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Women and Mining in Africa  

Blair Rutherford and Doris Buss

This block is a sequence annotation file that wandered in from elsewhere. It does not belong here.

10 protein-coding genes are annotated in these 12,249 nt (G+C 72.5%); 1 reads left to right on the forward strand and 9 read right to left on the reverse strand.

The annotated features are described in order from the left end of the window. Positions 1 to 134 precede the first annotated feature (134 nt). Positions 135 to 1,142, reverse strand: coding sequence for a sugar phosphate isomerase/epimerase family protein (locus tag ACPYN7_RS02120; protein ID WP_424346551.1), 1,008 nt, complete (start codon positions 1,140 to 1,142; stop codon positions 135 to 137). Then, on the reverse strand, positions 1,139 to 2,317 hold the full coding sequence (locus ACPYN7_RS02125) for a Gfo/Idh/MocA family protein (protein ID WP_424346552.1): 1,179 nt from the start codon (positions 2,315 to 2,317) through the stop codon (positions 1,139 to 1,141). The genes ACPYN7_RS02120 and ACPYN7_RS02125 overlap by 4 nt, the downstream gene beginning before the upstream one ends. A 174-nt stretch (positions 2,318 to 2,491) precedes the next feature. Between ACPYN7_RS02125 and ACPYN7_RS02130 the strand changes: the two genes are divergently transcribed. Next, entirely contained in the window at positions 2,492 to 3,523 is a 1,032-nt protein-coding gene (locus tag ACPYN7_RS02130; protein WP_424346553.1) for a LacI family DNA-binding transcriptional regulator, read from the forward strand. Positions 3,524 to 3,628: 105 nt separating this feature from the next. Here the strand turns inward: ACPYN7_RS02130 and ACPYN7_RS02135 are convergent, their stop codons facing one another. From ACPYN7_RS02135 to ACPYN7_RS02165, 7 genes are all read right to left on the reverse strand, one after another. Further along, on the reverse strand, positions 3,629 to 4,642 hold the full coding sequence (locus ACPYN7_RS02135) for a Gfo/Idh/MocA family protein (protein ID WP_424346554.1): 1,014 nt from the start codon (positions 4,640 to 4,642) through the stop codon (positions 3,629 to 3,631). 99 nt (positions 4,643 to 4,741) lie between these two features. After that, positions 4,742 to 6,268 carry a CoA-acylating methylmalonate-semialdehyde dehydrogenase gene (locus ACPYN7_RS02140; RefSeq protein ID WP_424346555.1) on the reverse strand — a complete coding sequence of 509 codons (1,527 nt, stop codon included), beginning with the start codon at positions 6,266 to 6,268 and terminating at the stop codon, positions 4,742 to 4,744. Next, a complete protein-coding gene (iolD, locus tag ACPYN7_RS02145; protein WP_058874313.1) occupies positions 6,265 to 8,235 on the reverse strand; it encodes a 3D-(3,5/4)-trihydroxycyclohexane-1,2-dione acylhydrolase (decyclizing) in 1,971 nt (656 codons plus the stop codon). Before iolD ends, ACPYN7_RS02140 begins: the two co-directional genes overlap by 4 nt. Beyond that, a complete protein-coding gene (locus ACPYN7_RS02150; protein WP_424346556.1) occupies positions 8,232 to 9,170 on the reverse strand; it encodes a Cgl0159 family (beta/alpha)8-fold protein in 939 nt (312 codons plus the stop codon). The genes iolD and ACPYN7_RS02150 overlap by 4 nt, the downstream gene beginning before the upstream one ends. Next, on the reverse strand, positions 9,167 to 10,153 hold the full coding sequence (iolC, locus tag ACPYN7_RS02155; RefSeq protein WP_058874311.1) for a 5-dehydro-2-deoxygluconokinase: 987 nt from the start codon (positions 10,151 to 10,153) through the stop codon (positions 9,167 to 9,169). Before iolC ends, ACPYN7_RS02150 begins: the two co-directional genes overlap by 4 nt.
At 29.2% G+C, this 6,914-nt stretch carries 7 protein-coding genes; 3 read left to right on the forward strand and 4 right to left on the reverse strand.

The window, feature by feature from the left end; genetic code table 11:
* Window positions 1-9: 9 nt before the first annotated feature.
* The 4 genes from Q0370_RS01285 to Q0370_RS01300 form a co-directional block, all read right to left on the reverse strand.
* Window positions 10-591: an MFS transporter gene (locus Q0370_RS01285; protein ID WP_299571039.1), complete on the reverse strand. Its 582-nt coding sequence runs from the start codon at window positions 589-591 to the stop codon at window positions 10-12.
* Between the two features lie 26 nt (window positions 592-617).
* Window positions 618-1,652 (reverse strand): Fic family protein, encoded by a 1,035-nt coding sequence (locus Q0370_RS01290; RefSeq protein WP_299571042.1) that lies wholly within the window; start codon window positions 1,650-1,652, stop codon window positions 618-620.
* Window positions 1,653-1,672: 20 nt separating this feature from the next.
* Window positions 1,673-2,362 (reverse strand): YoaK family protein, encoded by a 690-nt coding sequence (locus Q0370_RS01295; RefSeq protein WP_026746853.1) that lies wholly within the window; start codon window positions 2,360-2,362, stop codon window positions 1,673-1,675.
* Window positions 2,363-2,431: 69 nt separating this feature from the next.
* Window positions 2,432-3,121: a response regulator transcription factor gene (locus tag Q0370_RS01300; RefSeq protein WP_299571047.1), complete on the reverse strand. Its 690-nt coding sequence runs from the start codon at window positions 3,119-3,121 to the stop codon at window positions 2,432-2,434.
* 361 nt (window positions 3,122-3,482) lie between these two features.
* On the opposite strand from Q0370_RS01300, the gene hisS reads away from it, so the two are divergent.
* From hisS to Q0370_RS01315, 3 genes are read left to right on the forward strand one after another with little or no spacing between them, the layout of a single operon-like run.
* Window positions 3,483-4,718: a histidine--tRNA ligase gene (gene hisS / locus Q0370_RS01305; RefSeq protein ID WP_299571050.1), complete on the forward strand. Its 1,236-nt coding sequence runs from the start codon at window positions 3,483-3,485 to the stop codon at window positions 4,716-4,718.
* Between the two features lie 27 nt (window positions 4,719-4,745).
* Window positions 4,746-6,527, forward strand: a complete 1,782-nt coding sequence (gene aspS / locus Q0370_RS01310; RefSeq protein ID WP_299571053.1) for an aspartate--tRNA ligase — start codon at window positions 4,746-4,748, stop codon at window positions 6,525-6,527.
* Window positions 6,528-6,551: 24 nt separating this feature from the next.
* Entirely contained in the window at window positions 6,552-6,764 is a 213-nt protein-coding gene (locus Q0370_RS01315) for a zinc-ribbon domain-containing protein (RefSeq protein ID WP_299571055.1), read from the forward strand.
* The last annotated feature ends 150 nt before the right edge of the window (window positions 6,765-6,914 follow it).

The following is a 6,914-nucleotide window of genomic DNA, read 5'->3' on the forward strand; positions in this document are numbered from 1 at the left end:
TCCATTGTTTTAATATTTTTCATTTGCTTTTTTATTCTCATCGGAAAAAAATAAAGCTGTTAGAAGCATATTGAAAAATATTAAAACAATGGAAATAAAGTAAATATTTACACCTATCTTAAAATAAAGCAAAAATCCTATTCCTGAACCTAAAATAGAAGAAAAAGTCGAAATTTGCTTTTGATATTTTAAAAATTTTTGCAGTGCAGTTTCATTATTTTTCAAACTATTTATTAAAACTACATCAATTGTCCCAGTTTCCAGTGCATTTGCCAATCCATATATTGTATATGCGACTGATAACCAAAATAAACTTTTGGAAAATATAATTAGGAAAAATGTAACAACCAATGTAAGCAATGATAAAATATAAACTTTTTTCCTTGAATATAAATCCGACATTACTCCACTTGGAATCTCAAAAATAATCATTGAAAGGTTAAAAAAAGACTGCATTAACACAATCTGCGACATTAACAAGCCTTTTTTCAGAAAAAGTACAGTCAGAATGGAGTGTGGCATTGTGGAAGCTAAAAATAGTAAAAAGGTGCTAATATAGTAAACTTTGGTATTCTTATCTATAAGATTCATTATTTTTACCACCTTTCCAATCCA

Women have long participated in mining in Africa and have been implicated in it in varied ways. The combination of archaeological research, oral histories, comparisons with colonial and postcolonial mining activities, and a few written observations show that African women were active in various mining activities throughout the continent before Europeans began their formal colonization of much of the continent. Conquest by different European states and colonial rule brought not only a new type of mining and new players, networks, and markets into many parts of Africa but also new gendered norms and discourses when it came to women working in mines. Colonial legislation often prohibited women from working underground, and women’s work in mines was actively discouraged or hidden. European-controlled industrial mining in Africa in the late 19th century up until the 1970s was labor intensive, almost exclusively hiring men, most of whom were African. Yet these industrial mining areas attracted many women for economic and social reasons. These women became the targets of varied types of moral projects from different colonial and African authorities, which strongly shaped the pathways, possibilities, and barriers to varied (non-mining) economic activities for African women in the mining communities. The end of colonial rule and the emerging independent governments across Africa starting in the 1950s saw significant changes for women and mining in different parts of the continent, even though there are many strong continuities from the colonial period. These continuities and changes are apparent when examining access to mining livelihoods and working conditions for women and the role of family dynamics, both in terms of industrial mining and artisanal and small-scale mining. There is also a growing targeting of women and mining in Africa in policies, programs, and by social movements.